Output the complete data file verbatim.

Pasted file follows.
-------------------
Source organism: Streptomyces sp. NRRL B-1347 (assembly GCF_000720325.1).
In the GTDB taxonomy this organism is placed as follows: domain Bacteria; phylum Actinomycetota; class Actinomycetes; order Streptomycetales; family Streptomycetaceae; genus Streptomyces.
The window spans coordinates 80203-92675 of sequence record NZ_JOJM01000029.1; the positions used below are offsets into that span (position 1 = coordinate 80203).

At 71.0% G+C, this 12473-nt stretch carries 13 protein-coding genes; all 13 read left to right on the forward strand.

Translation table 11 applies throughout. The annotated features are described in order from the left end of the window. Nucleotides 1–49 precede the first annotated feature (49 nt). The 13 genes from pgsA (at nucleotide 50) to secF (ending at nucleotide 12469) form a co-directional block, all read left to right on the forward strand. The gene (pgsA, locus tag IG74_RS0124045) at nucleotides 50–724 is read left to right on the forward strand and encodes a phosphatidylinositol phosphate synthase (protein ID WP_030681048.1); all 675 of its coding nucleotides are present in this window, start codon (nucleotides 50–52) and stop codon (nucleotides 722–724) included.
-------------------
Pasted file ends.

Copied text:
Source organism: Streptomyces sp. NRRL B-1347 (assembly GCF_000720325.1).
In the GTDB taxonomy this organism is placed as follows: domain Bacteria; phylum Actinomycetota; class Actinomycetes; order Streptomycetales; family Streptomycetaceae; genus Streptomyces.
The window spans coordinates 80203-92675 of sequence record NZ_JOJM01000029.1; the positions used below are offsets into that span (position 1 = coordinate 80203).

At 71.0% G+C, this 12473-nt stretch carries 13 protein-coding genes; all 13 read left to right on the forward strand.

Translation table 11 applies throughout. The annotated features are described in order from the left end of the window. Nucleotides 1–49 precede the first annotated feature (49 nt). The 13 genes from pgsA (at nucleotide 50) to secF (ending at nucleotide 12469) form a co-directional block, all read left to right on the forward strand. The gene (pgsA, locus tag IG74_RS0124045) at nucleotides 50–724 is read left to right on the forward strand and encodes a phosphatidylinositol phosphate synthase (protein ID WP_030681048.1); all 675 of its coding nucleotides are present in this window, start codon (nucleotides 50–52) and stop codon (nucleotides 722–724) included.